UK lawmakers to haul up HSBC, tax chiefs over Swiss bank allegations
By Kirstin Ridley and Steve Slater
LONDON (Reuters) - British lawmakers plan to call up the bosses of HSBC and the tax authority, HMRC, to quiz them over allegations some clients of HSBC's Swiss private bank evaded tax.
HSBC Chairman Douglas Flint and HMRC Chief Executive Lin Homer are expected to appear on Feb. 25 before the Treasury Committee of lawmakers, who watch over the financial industry. The Committee said on Thursday details of the hearing had not been finalised.
HSBC this week admitted failings in compliance and controls in its Swiss private bank after media reports alleged it helped wealthy customers conceal millions of dollars of assets in a period up to 2007.
The disclosures have sparked a political row over practices at HSBC, Europe's biggest bank, and whether it had done enough to pursue possible tax dodgers.
Several countries have said they are investigating the list of HSBC clients for possible tax evasion, although not all had access to the data. Israel's tax authority on Thursday said it was working to obtain the details of thousands of Israelis on the list.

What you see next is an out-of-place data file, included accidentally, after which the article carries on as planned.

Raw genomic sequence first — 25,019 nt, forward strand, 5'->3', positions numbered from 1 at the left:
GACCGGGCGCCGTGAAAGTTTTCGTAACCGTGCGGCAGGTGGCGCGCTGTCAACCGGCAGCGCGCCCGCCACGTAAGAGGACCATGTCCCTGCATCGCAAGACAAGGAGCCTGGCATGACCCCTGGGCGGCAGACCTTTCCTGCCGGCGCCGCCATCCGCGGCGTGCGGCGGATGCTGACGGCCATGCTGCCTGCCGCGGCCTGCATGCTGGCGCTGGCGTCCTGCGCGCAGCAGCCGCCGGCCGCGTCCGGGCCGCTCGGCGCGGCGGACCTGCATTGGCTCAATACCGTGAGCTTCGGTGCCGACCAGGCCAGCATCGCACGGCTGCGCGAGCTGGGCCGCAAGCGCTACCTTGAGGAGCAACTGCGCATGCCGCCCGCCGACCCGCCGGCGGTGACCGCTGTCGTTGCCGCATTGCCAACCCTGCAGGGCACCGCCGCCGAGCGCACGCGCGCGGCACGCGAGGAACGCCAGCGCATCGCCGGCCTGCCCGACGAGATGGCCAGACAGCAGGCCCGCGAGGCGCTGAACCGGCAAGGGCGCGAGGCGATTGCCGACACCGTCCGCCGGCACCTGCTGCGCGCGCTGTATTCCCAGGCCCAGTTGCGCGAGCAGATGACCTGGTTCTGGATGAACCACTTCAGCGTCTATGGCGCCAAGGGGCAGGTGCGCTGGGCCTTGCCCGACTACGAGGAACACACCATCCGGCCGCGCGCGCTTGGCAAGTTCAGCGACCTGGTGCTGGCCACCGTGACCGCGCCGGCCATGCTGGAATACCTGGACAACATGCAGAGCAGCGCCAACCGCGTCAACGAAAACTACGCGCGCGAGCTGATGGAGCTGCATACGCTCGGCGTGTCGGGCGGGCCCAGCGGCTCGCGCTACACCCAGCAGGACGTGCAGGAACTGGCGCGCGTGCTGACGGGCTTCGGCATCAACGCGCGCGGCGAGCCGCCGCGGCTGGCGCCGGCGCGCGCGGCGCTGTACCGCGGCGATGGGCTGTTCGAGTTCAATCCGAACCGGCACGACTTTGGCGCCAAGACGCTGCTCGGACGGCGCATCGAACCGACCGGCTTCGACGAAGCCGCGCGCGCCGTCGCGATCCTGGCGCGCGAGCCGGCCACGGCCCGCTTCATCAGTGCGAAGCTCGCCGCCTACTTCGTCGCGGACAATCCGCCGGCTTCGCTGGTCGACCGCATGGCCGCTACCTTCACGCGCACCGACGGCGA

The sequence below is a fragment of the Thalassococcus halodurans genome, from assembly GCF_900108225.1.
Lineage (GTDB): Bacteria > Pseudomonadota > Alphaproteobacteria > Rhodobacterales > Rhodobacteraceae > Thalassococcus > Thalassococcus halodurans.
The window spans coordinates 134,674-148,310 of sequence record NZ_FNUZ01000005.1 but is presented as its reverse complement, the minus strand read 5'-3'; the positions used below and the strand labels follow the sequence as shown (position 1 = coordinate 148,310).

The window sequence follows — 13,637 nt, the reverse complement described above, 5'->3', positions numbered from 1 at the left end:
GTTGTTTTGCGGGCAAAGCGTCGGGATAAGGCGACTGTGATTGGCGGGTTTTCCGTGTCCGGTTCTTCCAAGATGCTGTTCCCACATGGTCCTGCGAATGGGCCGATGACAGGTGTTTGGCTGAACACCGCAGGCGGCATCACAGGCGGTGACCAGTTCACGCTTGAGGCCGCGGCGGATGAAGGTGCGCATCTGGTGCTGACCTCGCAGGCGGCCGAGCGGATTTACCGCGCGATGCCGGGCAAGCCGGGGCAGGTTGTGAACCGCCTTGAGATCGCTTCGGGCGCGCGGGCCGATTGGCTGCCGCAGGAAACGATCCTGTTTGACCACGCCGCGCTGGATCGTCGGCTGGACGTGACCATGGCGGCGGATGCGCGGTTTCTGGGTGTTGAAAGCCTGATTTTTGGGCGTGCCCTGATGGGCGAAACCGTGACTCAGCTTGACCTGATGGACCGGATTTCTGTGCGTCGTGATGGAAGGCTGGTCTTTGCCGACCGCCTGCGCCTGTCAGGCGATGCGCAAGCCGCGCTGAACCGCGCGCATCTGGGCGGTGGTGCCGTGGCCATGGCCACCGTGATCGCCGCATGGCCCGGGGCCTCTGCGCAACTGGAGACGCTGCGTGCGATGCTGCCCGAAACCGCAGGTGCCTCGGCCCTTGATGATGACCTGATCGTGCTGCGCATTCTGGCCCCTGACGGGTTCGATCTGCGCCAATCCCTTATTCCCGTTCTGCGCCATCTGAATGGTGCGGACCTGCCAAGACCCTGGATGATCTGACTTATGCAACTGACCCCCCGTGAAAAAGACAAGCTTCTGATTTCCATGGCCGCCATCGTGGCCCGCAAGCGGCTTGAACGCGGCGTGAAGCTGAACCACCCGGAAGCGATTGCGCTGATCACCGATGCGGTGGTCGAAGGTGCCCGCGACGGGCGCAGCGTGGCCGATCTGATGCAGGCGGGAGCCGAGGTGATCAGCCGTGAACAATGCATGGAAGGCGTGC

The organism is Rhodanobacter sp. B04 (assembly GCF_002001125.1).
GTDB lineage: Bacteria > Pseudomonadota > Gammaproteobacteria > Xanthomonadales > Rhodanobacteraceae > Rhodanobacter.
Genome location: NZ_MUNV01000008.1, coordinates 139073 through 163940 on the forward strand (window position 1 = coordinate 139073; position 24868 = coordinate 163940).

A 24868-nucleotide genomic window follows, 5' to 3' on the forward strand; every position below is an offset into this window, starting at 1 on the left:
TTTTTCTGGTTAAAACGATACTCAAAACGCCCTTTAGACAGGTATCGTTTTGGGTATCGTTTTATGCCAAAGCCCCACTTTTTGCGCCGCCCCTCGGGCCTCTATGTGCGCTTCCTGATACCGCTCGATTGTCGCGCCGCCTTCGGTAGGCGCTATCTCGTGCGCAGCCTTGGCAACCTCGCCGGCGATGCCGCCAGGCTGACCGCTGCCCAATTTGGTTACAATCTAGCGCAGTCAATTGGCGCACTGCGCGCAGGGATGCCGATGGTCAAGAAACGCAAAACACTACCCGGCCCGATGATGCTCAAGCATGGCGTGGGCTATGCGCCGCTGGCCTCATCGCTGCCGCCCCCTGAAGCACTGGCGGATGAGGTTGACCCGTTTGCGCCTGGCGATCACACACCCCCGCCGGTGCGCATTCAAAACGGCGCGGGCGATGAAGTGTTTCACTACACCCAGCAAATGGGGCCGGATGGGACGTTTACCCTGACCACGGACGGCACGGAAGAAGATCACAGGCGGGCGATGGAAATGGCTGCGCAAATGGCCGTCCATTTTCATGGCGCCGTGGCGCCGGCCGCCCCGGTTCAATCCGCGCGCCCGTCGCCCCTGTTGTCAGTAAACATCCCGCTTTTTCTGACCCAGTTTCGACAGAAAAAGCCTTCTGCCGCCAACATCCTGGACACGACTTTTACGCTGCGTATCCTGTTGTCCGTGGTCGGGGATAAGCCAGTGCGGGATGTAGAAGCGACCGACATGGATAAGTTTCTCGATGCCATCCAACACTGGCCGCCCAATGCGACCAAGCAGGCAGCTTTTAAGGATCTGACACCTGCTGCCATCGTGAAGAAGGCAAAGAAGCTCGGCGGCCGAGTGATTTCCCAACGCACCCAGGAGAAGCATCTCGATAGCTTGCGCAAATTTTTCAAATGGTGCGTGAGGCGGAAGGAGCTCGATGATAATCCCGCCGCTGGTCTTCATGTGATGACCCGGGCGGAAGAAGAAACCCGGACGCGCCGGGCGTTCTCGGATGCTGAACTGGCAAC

"The (Treasury) Committee is concerned about allegations involving HSBC and its Swiss private bank," said committee chairman Andrew Tyrie.
"Banks have repeatedly told the Committee that, since the crisis, they have put in place reforms to ensure that they operate on the basis of sharply improved standards. The Committee will need reassurance that they have done so in private banking," Tyrie added.
Britain's Serious Fraud Office (SFO) also said on Thursday it was open to discussing the issue with HMRC. Broadcaster the BBC said the tax authority was likely to meet both the SFO and police as it expands its investigation. Continued...